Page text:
The endothelium is derived from the neural crest and its cells are generally considered to be post-mitotic and unable to regenerate once damaged. This may not be the case in all companion animal species and in rabbits and maybe even young cats and dogs there may be some endothelial mitotic activity. The endothelium forms a single cell layer crucially having tight junctions between each of the hexagonal cells. This allows the cells to control movement of water and solutes with leakage of these solutes and nutrients from the aqueous humour into the corneal stroma while at the same time pumping water out into the aqueous humour. This dual function is known as the pump-leak hypothesis and is an energy-driven process requiring ATP consumption by the sodium/potassium ATPase pump and carbonic anhydrase (CA). Bicarbonate ions produced by CA action are translocated across the cell membrane and water follows. Well that is the theory, although the fact that carbonic anhydrase inhibitors such as dorzolamide used as anti-glaucoma drugs do not result in corneal oedema might question the role of CA in corneal transparency. In fact one can see an increase in corneal thickness in patients taking dorzolamide and there may be differences in the effect of these CA inhibitors on corneal endothelial and ciliary body epithelial CA activity, though the question still rather hangs unanswered in midair, or mid-aqueous maybe one should say!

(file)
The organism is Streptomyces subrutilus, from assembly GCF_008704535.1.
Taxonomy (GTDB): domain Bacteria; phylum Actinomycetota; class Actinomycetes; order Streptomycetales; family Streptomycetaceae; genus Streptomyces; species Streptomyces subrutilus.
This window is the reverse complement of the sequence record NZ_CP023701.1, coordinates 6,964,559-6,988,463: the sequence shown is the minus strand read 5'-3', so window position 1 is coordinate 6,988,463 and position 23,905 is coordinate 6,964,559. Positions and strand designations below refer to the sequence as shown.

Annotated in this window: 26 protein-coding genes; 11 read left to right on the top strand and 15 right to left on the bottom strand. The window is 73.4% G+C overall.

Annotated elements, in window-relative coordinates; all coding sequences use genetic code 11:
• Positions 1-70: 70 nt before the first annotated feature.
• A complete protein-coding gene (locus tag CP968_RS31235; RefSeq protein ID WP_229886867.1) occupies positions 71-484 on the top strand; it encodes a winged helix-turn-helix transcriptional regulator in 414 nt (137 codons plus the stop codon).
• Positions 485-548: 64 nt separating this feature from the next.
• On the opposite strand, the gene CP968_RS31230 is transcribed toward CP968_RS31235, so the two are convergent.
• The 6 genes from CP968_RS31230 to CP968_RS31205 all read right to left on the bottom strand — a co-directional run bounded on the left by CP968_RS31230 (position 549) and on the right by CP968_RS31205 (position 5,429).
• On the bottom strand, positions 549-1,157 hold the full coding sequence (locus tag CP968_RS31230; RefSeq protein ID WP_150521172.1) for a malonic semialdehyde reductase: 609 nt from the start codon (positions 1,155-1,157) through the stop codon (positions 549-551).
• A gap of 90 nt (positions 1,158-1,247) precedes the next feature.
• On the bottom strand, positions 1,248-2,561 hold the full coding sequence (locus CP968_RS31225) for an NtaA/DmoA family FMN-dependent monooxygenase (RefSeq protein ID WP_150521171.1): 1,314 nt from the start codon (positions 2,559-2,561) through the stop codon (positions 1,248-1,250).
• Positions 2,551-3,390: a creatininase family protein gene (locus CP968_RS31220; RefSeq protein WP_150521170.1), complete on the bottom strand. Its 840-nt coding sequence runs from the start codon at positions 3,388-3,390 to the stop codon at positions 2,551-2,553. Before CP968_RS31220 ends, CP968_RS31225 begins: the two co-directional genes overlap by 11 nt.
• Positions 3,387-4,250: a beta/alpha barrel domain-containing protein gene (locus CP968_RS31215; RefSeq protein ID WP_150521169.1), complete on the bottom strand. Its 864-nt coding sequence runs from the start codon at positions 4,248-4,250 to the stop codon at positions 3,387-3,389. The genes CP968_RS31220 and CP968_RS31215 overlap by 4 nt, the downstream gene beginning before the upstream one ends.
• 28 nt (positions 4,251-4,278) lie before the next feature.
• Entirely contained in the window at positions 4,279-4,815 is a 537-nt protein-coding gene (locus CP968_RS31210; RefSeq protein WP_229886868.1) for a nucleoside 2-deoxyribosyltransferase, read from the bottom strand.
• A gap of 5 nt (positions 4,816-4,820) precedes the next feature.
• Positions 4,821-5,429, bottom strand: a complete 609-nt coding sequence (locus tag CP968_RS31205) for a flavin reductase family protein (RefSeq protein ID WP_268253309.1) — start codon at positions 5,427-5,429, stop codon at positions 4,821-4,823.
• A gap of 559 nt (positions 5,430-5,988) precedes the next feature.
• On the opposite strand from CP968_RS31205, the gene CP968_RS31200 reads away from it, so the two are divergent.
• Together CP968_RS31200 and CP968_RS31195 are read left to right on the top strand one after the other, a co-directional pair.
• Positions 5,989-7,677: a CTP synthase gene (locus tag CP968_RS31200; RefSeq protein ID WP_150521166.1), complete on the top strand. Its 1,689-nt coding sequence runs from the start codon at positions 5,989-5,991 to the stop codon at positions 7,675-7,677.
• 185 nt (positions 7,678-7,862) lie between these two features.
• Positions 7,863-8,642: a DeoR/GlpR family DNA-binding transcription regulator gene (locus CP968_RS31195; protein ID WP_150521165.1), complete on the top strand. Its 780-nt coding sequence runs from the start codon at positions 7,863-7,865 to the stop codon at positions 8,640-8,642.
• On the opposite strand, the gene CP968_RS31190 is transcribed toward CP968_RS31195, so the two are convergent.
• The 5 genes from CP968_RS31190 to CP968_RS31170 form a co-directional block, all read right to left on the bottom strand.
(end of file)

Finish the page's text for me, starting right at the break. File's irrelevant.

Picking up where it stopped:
Dealing with the Corneal Ulcer

There are three key questions to ask of any ulcer. First what is the cause? Second how deep is the ulcer and third is the ulcer healing? Regarding aetiology we can have exogenous trauma - the history often gives a good clue here although often trauma is a default diagnosis where we do not have clear evidence. Next we have what I call endogenous trauma, a factor in the eye which predisposes to ulceration. This can be distichiasis, ectopic cilia, trichiasis or a basement membrane dystrophy of which we will talk more later. KCS and corneal oedema are two other conditions which may well lead to ulceration. Finally infection may range from feline herpes virus in cats to Pseudomonas in melting ulcers across the species.

Regarding depth we can have superficial/epithelial erosions - often these are traumatic but a non-healing superficial erosion often involves a basement membrane defect. Mid-depth stromal ulcers may involve persistent corneal exposure, KCS or a persistent irritative focus like facial fold hair. A deep stromal/ulcer or a bulging descemetocele where the ulceration has reached Descemet's membrane are true emergencies.